(Simon Roxburgh) #13

NEVER TRUST AN INSURANCE COMPANY, they will fleece you for the payments and when you claim they will all ways renig on paying out, the only insurance I have ever had is car insurance as it is compulsory.


(Guy Roukaerts) #14

When we had damage last year, the insurance company asked for a letter from the mairie. They had one prepared after the quite local storm for anyone affected. No further questions asked.


(Brian Milne) #15

We got the Bergerac wind speeds, she is in the city centre more or less, where I would guess she is more sheltered. The météo station gives city centre details, so the question is whether only winds over 100 km/h are paid out on, whereas my understanding is that any damage caused by force of nature, including wind, should be at least part covered.


(Véronique Langlands) #16

They get the wind speeds from the météo station in Bergerac (at the airport). A couple of years ago I had several panes of my pool cover (a bit like a giant greenhouse) blown out & shattered, so I rang my insurance company to ask what to do & they said that if there were gusts over 100kph then I would be reimbursed 100% for damage - so I got an attestation from the météo, sent it off to the insurance company along with the pool cover repair devis & they paid for it all.


(Valerie Skinner) #17

Absolutely, Brian. If it turns out to be "the norm", the more people are aware, the better. I'm waiting to see if other members have come across this.


(Brian Milne) #18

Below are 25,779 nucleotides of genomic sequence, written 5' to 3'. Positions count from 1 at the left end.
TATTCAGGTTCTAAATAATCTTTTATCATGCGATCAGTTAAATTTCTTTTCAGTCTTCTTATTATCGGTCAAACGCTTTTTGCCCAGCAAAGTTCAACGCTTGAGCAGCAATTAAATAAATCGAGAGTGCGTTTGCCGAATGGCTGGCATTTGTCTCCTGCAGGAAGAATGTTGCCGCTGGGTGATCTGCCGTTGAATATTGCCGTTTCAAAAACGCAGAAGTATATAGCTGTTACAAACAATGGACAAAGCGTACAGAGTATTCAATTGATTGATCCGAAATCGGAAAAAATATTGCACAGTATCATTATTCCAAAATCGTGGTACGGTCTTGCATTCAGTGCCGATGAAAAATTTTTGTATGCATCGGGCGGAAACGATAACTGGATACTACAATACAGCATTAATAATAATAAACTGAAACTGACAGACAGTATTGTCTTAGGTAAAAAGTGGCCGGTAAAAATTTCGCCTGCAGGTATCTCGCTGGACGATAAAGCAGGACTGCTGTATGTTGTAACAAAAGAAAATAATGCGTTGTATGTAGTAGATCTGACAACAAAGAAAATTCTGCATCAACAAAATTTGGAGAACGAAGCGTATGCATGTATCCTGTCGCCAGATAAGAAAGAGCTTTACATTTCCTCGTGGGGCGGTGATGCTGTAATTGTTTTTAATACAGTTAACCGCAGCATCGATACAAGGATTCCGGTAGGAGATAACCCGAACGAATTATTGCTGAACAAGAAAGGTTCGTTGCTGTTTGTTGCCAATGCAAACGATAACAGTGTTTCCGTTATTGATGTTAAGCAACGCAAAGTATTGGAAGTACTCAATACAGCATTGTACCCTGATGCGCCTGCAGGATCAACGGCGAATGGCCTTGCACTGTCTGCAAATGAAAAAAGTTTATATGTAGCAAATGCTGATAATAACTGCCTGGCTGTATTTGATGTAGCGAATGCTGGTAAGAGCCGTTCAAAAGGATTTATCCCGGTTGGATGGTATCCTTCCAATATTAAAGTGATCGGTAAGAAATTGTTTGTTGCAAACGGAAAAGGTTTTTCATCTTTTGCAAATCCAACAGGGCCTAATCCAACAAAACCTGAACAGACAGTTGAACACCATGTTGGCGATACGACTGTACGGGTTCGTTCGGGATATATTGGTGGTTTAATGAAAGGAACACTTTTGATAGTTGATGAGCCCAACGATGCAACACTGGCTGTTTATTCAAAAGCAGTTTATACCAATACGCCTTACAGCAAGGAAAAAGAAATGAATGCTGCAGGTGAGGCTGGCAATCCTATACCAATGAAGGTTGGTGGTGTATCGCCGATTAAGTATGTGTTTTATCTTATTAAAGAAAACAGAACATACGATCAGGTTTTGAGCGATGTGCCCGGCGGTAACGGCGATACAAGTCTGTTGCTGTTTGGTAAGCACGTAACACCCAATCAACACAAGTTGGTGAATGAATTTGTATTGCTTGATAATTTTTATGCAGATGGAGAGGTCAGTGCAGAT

That is the point Val. In her policy, which she read out the appropriate part from over the phone, there is no mention of what the specific forces of nature are. So, wind damage is wind damage. It looks like they made up the 100 km/h on the hop, but there may be something that is normal in insurance that is unwritten but industry wide. So, just to make a big hole in our working day with les vacances facing us in days, we have tried to find out. I cannot find specifics. What it needs is probably other people's experience. It is hard enough to get the companies to pay out as it is, but on a need to know basis for everybody, I would like to get behind this and know one way or the other. It would also help a friend out, of course.


(Valerie Skinner) #19

I didn't know that, Brian, so thank you - I really must read small print on documents. I would have put in a claim too, not knowing get have a "get out" clause for wind speed. I mean, surely wind damage is damage from wind, regardless of its speed - the result is the same. So if gusts are recorded at, say, 95kmh and there's damage to the roof, you're not covered. Shame on them.